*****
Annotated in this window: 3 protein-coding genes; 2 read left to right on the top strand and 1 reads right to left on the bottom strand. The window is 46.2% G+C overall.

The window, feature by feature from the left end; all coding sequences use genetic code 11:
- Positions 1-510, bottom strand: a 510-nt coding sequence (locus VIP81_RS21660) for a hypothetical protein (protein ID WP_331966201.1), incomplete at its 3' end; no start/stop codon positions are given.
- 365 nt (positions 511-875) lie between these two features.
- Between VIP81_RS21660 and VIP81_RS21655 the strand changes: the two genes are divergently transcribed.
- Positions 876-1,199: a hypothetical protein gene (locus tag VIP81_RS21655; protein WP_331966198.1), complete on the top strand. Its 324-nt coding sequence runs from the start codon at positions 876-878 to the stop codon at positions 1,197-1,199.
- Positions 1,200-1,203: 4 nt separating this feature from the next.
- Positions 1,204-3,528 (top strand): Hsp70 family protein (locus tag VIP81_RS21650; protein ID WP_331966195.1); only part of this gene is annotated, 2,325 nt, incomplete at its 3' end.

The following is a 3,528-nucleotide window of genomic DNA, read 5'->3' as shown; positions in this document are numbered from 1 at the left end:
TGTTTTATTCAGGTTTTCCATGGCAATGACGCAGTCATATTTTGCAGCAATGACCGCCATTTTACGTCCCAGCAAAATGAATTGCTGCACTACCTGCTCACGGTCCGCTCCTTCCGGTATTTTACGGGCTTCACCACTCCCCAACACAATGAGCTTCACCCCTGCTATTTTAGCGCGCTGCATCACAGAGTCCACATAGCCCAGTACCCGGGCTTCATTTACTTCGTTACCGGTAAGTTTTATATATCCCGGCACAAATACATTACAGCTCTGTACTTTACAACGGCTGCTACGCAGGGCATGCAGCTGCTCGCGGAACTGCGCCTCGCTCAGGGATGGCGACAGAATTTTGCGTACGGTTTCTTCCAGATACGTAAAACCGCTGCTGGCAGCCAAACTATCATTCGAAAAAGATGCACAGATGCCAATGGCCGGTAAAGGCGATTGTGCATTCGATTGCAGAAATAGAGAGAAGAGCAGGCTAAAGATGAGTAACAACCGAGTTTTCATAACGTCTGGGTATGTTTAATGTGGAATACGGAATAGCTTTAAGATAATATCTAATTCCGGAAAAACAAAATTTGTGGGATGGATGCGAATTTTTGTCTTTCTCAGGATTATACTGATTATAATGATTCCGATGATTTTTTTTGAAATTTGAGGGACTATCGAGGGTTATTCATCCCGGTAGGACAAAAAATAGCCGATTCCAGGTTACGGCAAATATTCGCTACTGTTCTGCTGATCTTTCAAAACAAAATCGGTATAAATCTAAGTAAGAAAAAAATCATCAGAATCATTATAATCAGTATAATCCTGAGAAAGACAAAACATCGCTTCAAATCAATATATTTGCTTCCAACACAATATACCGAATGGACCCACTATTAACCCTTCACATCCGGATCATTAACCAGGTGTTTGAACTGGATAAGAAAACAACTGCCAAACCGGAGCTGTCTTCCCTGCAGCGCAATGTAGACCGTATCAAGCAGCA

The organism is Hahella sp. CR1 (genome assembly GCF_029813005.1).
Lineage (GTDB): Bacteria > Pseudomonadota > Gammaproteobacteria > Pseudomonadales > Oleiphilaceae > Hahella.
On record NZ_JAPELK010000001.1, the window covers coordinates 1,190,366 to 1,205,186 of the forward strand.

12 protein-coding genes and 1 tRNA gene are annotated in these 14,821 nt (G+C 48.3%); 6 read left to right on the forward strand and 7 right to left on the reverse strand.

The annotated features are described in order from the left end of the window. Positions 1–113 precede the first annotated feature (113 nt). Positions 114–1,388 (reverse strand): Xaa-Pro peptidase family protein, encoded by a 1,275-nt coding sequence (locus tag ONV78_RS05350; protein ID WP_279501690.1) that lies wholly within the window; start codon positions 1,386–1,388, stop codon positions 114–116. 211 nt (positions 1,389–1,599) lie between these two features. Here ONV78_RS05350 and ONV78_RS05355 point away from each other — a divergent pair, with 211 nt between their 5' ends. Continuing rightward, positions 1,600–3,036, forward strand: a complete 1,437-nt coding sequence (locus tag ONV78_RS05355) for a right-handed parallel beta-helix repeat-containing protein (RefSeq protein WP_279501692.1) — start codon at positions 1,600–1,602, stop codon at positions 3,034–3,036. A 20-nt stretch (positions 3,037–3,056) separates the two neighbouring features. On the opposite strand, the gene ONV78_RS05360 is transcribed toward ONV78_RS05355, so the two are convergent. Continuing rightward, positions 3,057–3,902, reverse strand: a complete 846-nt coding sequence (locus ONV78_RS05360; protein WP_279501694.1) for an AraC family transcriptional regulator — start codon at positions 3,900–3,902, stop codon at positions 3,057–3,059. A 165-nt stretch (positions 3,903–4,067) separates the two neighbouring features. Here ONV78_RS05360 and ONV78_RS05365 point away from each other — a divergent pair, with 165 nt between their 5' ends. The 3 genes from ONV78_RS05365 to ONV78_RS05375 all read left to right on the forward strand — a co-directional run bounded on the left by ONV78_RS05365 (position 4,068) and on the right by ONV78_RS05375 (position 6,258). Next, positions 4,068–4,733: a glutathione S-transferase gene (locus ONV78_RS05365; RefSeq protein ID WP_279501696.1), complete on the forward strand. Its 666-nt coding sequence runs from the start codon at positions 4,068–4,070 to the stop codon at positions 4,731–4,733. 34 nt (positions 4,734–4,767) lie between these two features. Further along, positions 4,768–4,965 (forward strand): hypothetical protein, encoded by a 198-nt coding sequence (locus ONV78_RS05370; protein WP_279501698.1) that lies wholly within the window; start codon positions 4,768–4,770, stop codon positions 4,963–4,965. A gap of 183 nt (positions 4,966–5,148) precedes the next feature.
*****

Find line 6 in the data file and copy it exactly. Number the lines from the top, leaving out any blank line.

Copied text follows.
- Positions 876-1,199: a hypothetical protein gene (locus tag VIP81_RS21655; protein WP_331966198.1), complete on the top strand. Its 324-nt coding sequence runs from the start codon at positions 876-878 to the stop codon at positions 1,197-1,199.